Central leptin signalling appears to play an important role in mediating the effect of leptin on energy homeostasis and glucose metabolism. Mice with a neuron-specific knockout of leptin receptors have increased adiposity and hyperinsulinaemia , whereas mice with disrupted peripheral leptin signalling but intact central leptin receptors have normal body weight and glucose metabolism . Furthermore, central leptin administration can modulate hepatic gene expression [8, 35–37]. Therefore, it is possible that leptin acts centrally to induce hepatic IGFBP-2 production and secretion via modulation of neural outputs to the liver. Interestingly, in leptin-deficient lipodystrophic mice, ICV delivery of leptin is able to upregulate Igfbp2 gene expression in the liver , which is suggested to be the main source of circulating IGFBP-2 [12, 13]. In addition, the central effects of leptin on modulating hepatic insulin sensitivity are reported to be mediated through the hepatic branch of the vagus nerve , which conveys parasympathetic innervation to the liver. To examine whether leptin acts on the brain to increase hepatic production of IGFBP-2 via brain–liver vagal communication, we treated vagotomised ob/ob mice with leptin. In spite of the initial metabolic differences in the vagotomised and sham-operated mice (Fig. 7), leptin treatment was able to increase circulating IGFBP-2 levels in both the vagotomised and sham-operated mice to an equal extent. Thus, even in the absence of subdiaphragmatic vagal innervations, leptin can still correct hyperglycaemia and hyperinsulinaemia in ob/ob mice, and brain–liver vagal efferents are not required for leptin to increase plasma IGFBP-2 levels.
While our data eliminate direct action of leptin on hepatocytes and brain–liver vagal efferents as the sole mediators of leptin-induced increases in plasma IGFBP-2, other possible mechanisms remain to be investigated. First, we did not eliminate the possibility that central leptin action can affect hepatic production and secretion of IGFBP-2 via sympathetic inputs to the liver, which remained intact in our mice. Further, while the liver is believed to be the major source of circulating IGFBP-2, other tissues may also contribute to plasma IGFBP-2 levels and these other tissues may play a bigger role when direct or indirect hepatic stimulation by leptin is absent. In fact, IGFBP-2 expression has been detected in several tissues, including kidney [38, 39], adrenal gland , brain [38, 41] and adipose [42, 43], all of which are known to secrete hormones and express the long, signalling isoform of the leptin receptor [9, 44, 45]. Visceral white adipose tissue in particular has recently been shown to express Igfbp2 mRNA in levels that correlate with plasma IGFBP-2 levels and, in the absence of leptin (ob/ob mice) or leptin signalling (db/db mice), Igfbp2 mRNA expression in visceral white adipose tissue is reduced . Furthermore, another possibility is that leptin may indirectly increase hepatic and plasma IGFBP-2 by modulating levels of other hormones that in turn act on the liver to increase IGFBP-2 levels. While we have eliminated the most obvious mechanisms by which leptin might regulate hepatic and plasma IGFBP-2, there are other possibilities that remain to be addressed. Considering the remarkable effects of leptin and IGFBP-2 on ameliorating diabetes, more research should be done to better understand the regulation of plasma IGFBP-2 levels by leptin.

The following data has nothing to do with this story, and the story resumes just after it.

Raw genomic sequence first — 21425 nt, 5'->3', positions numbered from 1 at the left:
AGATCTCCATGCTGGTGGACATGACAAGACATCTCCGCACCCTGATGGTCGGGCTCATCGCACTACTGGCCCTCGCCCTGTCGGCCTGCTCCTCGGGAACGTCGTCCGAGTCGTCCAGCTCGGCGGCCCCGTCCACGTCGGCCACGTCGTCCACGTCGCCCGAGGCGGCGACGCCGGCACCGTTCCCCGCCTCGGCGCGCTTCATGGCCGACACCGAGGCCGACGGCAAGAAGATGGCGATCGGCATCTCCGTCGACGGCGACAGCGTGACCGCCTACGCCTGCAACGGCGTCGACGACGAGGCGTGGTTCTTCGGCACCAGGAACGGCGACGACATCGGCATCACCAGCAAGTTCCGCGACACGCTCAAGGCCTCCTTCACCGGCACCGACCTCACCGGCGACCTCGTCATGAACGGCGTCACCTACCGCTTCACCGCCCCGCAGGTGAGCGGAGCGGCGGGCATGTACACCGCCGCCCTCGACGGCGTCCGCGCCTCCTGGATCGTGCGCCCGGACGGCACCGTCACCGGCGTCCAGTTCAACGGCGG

We thank C. Donald (University of British Columbia) for her technical assistance with the animal studies and S.C. Chua (Albert Einstein College of Medicine) for his generous contribution of the Lepr flox/flox mice. We would also like to thank M.G. Myers (University of Michigan) and C.J. Rhodes (University of Chicago) for providing the Ad-Lepr-b virus.
This work was funded by the Canadian Institutes of Health Research. FKH is supported by the Canadian Diabetes Association, HCD is supported by the Natural Sciences Research Council of Canada, and TJK is the recipient of a Senior Scholarship from the Michael Smith Foundation for Health Research.
Duality of interest
The authors declare that there is no duality of interest associated with this manuscript.
All authors contributed to the conception and design or analysis and interpretation of data. Further, all authors contributed to drafting the article or revising it for important intellectual content. The approval of all authors was obtained before publication.